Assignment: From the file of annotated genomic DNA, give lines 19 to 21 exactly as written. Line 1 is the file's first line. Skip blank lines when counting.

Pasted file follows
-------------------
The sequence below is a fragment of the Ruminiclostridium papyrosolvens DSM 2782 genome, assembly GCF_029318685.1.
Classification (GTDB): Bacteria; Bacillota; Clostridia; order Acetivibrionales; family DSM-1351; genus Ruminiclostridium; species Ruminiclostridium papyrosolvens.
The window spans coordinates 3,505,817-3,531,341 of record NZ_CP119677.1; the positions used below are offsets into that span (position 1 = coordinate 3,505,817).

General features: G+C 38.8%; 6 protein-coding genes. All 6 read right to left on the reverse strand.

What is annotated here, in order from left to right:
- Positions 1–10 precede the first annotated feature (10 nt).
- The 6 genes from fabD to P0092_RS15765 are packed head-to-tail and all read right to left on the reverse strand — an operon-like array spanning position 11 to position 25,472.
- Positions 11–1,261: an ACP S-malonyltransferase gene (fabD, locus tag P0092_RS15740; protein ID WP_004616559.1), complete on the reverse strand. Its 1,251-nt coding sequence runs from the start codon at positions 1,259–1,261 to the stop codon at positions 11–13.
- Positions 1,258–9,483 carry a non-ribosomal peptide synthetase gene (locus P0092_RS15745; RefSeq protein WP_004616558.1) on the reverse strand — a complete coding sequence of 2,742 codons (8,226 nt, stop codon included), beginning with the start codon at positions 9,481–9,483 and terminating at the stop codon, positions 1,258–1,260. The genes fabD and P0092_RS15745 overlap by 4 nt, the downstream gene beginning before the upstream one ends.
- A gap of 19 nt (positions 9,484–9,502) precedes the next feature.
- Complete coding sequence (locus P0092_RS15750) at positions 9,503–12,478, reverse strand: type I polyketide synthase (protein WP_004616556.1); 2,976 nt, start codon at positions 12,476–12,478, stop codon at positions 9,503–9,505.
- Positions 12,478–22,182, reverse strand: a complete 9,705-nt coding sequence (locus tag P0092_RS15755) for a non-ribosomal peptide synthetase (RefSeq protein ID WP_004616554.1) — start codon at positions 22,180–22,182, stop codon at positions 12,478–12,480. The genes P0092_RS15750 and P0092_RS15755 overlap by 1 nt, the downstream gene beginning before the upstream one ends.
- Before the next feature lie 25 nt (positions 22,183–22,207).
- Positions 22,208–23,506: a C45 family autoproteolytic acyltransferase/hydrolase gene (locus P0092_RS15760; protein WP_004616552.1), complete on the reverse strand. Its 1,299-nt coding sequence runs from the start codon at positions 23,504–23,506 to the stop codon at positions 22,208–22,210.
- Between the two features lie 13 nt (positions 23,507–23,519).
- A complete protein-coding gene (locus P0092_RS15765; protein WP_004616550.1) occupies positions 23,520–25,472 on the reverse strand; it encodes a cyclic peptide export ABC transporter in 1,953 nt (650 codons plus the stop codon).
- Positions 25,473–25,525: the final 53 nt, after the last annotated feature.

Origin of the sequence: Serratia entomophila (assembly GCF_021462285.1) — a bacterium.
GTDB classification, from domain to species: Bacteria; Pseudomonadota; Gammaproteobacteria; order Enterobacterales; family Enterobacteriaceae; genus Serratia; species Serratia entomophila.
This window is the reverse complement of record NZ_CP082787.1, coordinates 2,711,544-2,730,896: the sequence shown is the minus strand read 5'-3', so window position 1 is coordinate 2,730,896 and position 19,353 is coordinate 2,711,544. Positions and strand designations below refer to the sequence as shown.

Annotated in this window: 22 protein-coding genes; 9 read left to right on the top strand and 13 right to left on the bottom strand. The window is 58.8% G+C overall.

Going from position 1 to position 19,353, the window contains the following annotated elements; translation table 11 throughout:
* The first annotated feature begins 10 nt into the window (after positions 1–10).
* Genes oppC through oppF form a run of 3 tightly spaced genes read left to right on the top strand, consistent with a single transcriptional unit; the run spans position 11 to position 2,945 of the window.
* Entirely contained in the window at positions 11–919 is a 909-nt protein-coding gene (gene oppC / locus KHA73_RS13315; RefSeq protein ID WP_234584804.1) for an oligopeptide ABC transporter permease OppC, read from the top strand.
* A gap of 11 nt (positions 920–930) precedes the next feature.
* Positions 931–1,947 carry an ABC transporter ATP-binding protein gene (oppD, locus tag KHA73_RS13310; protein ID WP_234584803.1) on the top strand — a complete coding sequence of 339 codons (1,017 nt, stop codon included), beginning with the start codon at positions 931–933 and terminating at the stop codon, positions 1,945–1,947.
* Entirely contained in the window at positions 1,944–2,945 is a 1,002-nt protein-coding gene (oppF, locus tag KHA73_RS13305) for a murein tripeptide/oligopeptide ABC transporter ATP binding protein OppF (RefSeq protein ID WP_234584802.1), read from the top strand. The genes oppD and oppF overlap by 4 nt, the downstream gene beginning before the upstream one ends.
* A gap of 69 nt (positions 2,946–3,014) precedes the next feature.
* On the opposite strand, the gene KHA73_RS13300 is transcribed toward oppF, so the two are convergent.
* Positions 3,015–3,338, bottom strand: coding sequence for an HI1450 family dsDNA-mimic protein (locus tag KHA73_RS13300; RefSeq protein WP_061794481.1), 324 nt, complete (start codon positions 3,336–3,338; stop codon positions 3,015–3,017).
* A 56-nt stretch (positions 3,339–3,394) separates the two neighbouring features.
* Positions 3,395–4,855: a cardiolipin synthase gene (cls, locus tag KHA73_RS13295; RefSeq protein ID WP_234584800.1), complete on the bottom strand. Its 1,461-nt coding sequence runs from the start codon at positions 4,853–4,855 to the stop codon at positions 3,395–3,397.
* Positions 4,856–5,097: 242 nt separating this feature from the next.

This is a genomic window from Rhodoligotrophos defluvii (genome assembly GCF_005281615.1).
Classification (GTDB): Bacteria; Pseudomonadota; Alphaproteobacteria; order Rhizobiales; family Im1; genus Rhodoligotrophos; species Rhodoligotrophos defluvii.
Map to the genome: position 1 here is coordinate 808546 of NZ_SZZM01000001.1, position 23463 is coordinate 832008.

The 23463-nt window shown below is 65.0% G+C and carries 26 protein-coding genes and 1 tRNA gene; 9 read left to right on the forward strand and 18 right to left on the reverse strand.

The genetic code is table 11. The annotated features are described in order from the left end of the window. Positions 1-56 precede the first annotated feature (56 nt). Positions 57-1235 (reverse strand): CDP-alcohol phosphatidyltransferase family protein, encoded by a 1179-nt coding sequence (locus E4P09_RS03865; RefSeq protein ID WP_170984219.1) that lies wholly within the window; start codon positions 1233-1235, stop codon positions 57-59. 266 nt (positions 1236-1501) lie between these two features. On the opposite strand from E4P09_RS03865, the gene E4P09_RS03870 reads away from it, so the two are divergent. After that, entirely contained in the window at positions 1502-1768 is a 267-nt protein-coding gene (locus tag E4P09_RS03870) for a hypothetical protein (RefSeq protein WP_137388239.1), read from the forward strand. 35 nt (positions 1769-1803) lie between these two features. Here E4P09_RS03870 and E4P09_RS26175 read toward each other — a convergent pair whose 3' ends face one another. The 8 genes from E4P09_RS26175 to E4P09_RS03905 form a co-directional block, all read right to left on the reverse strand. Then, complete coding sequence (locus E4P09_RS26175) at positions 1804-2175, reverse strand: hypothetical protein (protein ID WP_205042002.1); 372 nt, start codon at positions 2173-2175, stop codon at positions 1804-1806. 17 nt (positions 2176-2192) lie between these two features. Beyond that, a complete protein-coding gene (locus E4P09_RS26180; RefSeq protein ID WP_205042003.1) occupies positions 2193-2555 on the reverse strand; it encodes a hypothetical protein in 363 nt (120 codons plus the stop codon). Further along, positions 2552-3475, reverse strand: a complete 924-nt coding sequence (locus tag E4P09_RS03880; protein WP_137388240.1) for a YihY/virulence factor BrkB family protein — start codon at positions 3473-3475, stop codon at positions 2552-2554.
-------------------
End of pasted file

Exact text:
GTDB classification, from domain to species: Bacteria; Pseudomonadota; Gammaproteobacteria; order Enterobacterales; family Enterobacteriaceae; genus Serratia; species Serratia entomophila.
This window is the reverse complement of record NZ_CP082787.1, coordinates 2,711,544-2,730,896: the sequence shown is the minus strand read 5'-3', so window position 1 is coordinate 2,730,896 and position 19,353 is coordinate 2,711,544. Positions and strand designations below refer to the sequence as shown.

Annotated in this window: 22 protein-coding genes; 9 read left to right on the top strand and 13 right to left on the bottom strand. The window is 58.8% G+C overall.